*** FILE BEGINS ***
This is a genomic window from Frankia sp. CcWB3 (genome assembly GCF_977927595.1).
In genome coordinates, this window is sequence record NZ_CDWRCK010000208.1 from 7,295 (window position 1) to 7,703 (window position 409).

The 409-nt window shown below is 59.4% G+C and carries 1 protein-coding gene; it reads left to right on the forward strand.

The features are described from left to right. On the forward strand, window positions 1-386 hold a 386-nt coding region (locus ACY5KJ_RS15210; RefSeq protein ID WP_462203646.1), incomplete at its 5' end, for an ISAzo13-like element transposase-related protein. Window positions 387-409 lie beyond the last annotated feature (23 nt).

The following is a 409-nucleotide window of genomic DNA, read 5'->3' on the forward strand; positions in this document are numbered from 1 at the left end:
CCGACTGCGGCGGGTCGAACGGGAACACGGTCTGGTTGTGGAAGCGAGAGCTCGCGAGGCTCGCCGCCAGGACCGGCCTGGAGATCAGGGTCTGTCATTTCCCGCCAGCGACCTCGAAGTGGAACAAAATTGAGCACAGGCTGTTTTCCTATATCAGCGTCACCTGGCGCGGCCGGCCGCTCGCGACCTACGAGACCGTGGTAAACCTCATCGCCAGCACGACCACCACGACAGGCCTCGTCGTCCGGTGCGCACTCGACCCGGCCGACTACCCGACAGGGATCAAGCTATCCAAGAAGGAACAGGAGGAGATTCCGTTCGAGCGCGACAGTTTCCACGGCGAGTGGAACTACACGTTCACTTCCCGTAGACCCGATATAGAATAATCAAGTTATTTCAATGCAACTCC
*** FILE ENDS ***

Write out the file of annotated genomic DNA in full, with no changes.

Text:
This is a genomic window from Frankia sp. CcWB3 (genome assembly GCF_977927595.1).
In genome coordinates, this window is sequence record NZ_CDWRCK010000208.1 from 7,295 (window position 1) to 7,703 (window position 409).

The 409-nt window shown below is 59.4% G+C and carries 1 protein-coding gene; it reads left to right on the forward strand.

The features are described from left to right. On the forward strand, window positions 1-386 hold a 386-nt coding region (locus ACY5KJ_RS15210; RefSeq protein ID WP_462203646.1), incomplete at its 5' end, for an ISAzo13-like element transposase-related protein. Window positions 387-409 lie beyond the last annotated feature (23 nt).

The following is a 409-nucleotide window of genomic DNA, read 5'->3' on the forward strand; positions in this document are numbered from 1 at the left end:
CCGACTGCGGCGGGTCGAACGGGAACACGGTCTGGTTGTGGAAGCGAGAGCTCGCGAGGCTCGCCGCCAGGACCGGCCTGGAGATCAGGGTCTGTCATTTCCCGCCAGCGACCTCGAAGTGGAACAAAATTGAGCACAGGCTGTTTTCCTATATCAGCGTCACCTGGCGCGGCCGGCCGCTCGCGACCTACGAGACCGTGGTAAACCTCATCGCCAGCACGACCACCACGACAGGCCTCGTCGTCCGGTGCGCACTCGACCCGGCCGACTACCCGACAGGGATCAAGCTATCCAAGAAGGAACAGGAGGAGATTCCGTTCGAGCGCGACAGTTTCCACGGCGAGTGGAACTACACGTTCACTTCCCGTAGACCCGATATAGAATAATCAAGTTATTTCAATGCAACTCC